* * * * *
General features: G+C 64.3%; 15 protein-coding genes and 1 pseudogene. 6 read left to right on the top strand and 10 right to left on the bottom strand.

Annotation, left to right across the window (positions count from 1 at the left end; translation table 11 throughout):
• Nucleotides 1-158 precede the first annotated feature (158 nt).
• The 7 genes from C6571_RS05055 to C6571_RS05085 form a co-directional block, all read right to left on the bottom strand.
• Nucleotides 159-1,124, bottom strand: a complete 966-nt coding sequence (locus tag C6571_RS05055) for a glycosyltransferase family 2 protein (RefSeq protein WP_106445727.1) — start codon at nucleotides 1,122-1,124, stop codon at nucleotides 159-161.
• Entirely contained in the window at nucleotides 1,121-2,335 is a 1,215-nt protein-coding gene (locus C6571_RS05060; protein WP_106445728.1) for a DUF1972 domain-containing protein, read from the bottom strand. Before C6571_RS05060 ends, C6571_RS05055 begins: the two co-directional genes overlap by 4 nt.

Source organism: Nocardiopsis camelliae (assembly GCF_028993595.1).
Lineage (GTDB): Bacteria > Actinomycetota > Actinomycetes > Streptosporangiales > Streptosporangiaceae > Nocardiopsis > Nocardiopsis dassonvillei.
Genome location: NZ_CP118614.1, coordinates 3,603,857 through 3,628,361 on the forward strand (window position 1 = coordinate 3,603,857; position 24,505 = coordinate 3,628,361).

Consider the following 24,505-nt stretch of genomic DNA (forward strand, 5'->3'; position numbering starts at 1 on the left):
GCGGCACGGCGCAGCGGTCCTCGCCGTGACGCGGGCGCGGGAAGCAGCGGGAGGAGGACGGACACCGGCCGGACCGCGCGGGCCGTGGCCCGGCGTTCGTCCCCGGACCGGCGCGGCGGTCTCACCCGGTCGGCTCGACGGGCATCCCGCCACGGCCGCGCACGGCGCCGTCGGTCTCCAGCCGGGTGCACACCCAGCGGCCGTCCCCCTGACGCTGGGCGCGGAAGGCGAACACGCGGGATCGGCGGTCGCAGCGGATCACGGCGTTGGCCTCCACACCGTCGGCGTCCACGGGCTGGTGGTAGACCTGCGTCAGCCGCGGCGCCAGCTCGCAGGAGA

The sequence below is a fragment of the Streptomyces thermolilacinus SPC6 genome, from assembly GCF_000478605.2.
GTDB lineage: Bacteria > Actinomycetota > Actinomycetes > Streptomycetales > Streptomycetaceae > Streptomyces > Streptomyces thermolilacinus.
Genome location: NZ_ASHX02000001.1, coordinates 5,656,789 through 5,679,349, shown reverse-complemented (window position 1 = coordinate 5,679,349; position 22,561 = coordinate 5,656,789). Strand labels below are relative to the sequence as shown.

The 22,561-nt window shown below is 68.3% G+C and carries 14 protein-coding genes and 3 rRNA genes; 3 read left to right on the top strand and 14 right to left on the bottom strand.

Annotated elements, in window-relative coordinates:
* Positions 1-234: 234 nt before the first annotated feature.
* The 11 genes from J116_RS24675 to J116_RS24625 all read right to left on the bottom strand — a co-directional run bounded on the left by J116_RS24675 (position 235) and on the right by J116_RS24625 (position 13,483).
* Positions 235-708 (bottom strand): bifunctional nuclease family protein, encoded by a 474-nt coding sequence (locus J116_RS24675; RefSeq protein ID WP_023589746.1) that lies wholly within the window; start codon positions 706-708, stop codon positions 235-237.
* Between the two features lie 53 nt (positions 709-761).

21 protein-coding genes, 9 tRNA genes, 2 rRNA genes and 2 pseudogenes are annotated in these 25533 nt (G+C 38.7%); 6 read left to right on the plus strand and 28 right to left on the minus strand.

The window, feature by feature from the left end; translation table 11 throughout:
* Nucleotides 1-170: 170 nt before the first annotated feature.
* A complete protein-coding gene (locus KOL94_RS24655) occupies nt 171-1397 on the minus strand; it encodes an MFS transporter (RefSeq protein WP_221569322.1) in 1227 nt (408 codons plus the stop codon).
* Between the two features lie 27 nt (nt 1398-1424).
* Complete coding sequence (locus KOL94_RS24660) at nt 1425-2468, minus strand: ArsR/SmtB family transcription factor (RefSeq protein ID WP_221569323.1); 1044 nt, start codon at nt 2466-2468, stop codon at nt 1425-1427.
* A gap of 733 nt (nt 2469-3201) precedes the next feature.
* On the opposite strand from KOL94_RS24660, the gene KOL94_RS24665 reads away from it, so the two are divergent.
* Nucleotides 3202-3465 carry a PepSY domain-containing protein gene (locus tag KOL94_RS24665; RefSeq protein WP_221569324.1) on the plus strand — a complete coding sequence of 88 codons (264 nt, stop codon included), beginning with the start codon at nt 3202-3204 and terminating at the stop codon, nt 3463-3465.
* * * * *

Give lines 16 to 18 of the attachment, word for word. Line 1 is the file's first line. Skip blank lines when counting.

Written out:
Annotated elements, in window-relative coordinates:
* Positions 1-234: 234 nt before the first annotated feature.
* The 11 genes from J116_RS24675 to J116_RS24625 all read right to left on the bottom strand — a co-directional run bounded on the left by J116_RS24675 (position 235) and on the right by J116_RS24625 (position 13,483).